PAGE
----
Laundry Detergent (you can find this where laundry detergent is sold –
look hard, sometimes it’s hard to find)
Metal or Ceramic Bowl
Prepare the Elmer’s Glue Polymer:
In a bowl, measure ¼ cup Elmer’s Glue
Add ¼ cup Water
Add two or three drops of food coloring
Prepare the Cross Linking Agent
Put about ½ cup of water in a separate bowl, or in a drinking glass.
Add 3 tablespoons of Borax Powder.
Stir and stir until the cows come home.
all the powder disappears, then add some more borax – you are trying to make a
“saturated” solution – a solution in which no more powder can dissolve..
there is still some borax powder at the bottom of the glass, proceed – this is
supposed to happen – the solution is now saturated.
Make the Slime
add the cross linking agent to the Elmer’s Glue polymer using an eyedropper,
or a straw, or some other method to only add a few drops at a time.
(Note! Make sure you don’t
pick up any of the Borax powder at the bottom of the solution – all you want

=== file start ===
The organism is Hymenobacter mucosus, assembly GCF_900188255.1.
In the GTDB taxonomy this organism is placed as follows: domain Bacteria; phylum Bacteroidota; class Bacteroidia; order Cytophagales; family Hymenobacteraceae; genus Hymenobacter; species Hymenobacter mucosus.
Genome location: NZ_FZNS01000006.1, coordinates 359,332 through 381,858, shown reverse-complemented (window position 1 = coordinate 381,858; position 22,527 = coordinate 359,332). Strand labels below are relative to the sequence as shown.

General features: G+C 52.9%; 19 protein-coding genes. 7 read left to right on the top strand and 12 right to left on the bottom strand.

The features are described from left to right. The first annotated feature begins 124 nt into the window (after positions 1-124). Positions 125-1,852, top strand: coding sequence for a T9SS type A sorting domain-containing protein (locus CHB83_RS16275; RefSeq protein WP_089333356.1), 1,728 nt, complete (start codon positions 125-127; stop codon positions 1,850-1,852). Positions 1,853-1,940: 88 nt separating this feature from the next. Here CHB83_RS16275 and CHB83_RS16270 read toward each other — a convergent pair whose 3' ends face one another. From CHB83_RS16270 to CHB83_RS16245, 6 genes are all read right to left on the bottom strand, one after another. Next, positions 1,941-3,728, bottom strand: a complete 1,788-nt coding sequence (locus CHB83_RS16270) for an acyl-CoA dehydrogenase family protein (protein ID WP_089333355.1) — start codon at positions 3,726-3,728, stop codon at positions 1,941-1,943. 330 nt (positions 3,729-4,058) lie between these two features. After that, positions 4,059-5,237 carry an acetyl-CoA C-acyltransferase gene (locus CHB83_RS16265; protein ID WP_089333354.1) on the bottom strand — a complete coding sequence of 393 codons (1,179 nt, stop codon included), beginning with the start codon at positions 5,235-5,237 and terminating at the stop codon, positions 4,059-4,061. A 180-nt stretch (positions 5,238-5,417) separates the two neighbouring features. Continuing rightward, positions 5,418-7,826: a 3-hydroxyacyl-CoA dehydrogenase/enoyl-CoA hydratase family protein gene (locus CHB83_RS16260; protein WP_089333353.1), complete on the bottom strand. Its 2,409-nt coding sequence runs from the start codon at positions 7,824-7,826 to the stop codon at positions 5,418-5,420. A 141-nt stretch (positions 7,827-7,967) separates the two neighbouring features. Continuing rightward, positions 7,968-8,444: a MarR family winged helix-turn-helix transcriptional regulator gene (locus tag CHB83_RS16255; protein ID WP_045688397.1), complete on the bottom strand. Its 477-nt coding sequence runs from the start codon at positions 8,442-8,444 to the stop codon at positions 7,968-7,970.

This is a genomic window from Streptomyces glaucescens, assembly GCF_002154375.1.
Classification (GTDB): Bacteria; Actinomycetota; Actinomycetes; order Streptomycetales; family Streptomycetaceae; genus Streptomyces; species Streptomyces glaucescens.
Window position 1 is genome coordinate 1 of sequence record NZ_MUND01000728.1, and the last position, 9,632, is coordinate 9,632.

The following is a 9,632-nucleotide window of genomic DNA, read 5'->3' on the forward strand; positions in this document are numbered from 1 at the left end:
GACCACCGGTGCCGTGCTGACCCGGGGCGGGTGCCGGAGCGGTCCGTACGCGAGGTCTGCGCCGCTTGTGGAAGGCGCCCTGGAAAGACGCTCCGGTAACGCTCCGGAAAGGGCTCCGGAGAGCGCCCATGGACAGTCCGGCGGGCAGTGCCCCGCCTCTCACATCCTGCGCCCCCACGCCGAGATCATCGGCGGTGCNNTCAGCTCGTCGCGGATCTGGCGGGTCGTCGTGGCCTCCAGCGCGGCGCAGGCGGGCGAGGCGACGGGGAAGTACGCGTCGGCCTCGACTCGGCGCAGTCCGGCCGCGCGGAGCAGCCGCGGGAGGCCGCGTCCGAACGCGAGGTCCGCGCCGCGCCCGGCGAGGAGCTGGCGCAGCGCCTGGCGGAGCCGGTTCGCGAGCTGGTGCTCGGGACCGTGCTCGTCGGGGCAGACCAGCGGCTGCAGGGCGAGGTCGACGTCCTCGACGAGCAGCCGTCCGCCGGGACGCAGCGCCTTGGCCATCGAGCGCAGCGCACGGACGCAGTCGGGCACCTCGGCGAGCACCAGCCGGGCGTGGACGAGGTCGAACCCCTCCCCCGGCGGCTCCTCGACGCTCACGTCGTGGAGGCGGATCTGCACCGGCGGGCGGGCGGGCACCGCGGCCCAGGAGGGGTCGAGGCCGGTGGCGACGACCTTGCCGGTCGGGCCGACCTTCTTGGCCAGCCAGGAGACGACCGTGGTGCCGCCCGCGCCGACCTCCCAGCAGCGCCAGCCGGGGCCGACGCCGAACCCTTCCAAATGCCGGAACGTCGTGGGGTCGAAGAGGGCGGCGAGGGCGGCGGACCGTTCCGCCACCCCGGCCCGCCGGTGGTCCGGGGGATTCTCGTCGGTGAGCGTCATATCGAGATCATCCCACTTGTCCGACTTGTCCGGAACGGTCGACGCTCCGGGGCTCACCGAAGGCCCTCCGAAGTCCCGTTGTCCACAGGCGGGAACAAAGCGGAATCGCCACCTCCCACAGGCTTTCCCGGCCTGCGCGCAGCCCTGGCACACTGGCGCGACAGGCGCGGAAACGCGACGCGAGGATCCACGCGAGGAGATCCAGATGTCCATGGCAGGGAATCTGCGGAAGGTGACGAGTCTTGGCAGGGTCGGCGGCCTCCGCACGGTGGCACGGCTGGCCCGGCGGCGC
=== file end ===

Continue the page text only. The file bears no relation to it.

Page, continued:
is the borax dissolved in the water.) As
you add the cross linking agent, stir. When
the whole mass is cross-linked – you have slime!
probably best to play with your slime outside, as it will stick to carpets and
sofas, and boy! will your parents be mad if that happens!
When you are finished playing with it, just throw the slime in the trash.
has many different properties, can you make it bounce? Stretch it into
a thin sheet? Fold it up?
happens if you take a small cup and try to push the slime in? Does it
make a funny noise?
the slime is stretching - do you notice that it gets colder? Slime
stretching is an endothermic reaction. Just like a rubber band
stretching - try this too!
slime that you are making is a polymer. A polymer is a big, long molecule with
repeating units. For example, polyethylene – the polymer that makes up 2
Liter Cola bottles is made up of hundreds to thousands of ethylene molecules all
strung together in a line. (Ethylene
is a part of natural gas!). There
are lots of polymers all around you. Rubber
and cornstarch are examples of natural polymers. Most carpet is made of
polymers, and there are polymers in many types of clothing – polyester, lycra,
spandex are all examples of clothing polymers. Plastic is a general name applied
to polymers – so look around you! Polymers
are EVERYWHERE. Slime is a “cross
linked” polymer that is made by taking one polymer - the one that’s in
Elmer’s Glue – polyvinyl acetate – and “cross linking” it, forming a
Have questions? email us!
Watch us make SLIME!